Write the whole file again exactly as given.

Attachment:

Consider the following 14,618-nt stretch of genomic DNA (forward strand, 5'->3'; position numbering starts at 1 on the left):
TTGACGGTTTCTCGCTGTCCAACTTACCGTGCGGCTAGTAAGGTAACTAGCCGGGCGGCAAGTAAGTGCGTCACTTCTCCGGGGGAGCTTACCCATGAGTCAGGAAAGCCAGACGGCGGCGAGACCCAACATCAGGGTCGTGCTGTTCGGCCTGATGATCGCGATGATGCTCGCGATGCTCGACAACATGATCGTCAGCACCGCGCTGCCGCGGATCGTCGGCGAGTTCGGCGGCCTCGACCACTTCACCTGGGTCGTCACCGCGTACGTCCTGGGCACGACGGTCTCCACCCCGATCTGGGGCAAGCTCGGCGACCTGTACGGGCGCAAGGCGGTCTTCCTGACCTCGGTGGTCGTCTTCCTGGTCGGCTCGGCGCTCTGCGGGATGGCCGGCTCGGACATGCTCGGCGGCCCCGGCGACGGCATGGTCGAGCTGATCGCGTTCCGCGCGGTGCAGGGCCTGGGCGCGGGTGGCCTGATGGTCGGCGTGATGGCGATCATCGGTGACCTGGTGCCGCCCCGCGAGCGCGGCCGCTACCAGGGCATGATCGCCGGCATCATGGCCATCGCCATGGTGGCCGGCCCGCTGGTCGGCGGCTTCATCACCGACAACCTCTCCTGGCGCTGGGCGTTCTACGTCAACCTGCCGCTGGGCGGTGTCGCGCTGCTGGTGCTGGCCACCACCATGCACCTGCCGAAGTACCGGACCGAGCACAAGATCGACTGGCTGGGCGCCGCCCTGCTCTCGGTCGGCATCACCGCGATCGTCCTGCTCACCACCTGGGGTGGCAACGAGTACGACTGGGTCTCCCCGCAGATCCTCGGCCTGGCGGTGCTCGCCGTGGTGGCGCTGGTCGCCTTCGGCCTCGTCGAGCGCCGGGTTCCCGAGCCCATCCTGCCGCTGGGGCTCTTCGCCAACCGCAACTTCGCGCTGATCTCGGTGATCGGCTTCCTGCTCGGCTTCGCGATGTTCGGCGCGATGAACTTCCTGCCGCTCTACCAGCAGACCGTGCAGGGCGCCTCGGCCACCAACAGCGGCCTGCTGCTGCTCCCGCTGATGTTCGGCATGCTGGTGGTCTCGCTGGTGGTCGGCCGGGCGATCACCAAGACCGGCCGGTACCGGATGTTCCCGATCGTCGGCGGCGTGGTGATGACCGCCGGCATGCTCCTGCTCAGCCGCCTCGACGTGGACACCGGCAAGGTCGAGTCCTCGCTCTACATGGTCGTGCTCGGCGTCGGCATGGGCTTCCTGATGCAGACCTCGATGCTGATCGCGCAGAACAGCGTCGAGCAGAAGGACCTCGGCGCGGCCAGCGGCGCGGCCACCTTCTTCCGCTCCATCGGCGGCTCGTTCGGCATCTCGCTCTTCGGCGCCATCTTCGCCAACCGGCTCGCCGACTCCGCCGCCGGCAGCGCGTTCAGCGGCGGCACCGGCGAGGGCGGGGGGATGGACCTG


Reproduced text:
Consider the following 14,618-nt stretch of genomic DNA (forward strand, 5'->3'; position numbering starts at 1 on the left):
TTGACGGTTTCTCGCTGTCCAACTTACCGTGCGGCTAGTAAGGTAACTAGCCGGGCGGCAAGTAAGTGCGTCACTTCTCCGGGGGAGCTTACCCATGAGTCAGGAAAGCCAGACGGCGGCGAGACCCAACATCAGGGTCGTGCTGTTCGGCCTGATGATCGCGATGATGCTCGCGATGCTCGACAACATGATCGTCAGCACCGCGCTGCCGCGGATCGTCGGCGAGTTCGGCGGCCTCGACCACTTCACCTGGGTCGTCACCGCGTACGTCCTGGGCACGACGGTCTCCACCCCGATCTGGGGCAAGCTCGGCGACCTGTACGGGCGCAAGGCGGTCTTCCTGACCTCGGTGGTCGTCTTCCTGGTCGGCTCGGCGCTCTGCGGGATGGCCGGCTCGGACATGCTCGGCGGCCCCGGCGACGGCATGGTCGAGCTGATCGCGTTCCGCGCGGTGCAGGGCCTGGGCGCGGGTGGCCTGATGGTCGGCGTGATGGCGATCATCGGTGACCTGGTGCCGCCCCGCGAGCGCGGCCGCTACCAGGGCATGATCGCCGGCATCATGGCCATCGCCATGGTGGCCGGCCCGCTGGTCGGCGGCTTCATCACCGACAACCTCTCCTGGCGCTGGGCGTTCTACGTCAACCTGCCGCTGGGCGGTGTCGCGCTGCTGGTGCTGGCCACCACCATGCACCTGCCGAAGTACCGGACCGAGCACAAGATCGACTGGCTGGGCGCCGCCCTGCTCTCGGTCGGCATCACCGCGATCGTCCTGCTCACCACCTGGGGTGGCAACGAGTACGACTGGGTCTCCCCGCAGATCCTCGGCCTGGCGGTGCTCGCCGTGGTGGCGCTGGTCGCCTTCGGCCTCGTCGAGCGCCGGGTTCCCGAGCCCATCCTGCCGCTGGGGCTCTTCGCCAACCGCAACTTCGCGCTGATCTCGGTGATCGGCTTCCTGCTCGGCTTCGCGATGTTCGGCGCGATGAACTTCCTGCCGCTCTACCAGCAGACCGTGCAGGGCGCCTCGGCCACCAACAGCGGCCTGCTGCTGCTCCCGCTGATGTTCGGCATGCTGGTGGTCTCGCTGGTGGTCGGCCGGGCGATCACCAAGACCGGCCGGTACCGGATGTTCCCGATCGTCGGCGGCGTGGTGATGACCGCCGGCATGCTCCTGCTCAGCCGCCTCGACGTGGACACCGGCAAGGTCGAGTCCTCGCTCTACATGGTCGTGCTCGGCGTCGGCATGGGCTTCCTGATGCAGACCTCGATGCTGATCGCGCAGAACAGCGTCGAGCAGAAGGACCTCGGCGCGGCCAGCGGCGCGGCCACCTTCTTCCGCTCCATCGGCGGCTCGTTCGGCATCTCGCTCTTCGGCGCCATCTTCGCCAACCGGCTCGCCGACTCCGCCGCCGGCAGCGCGTTCAGCGGCGGCACCGGCGAGGGCGGGGGGATGGACCTG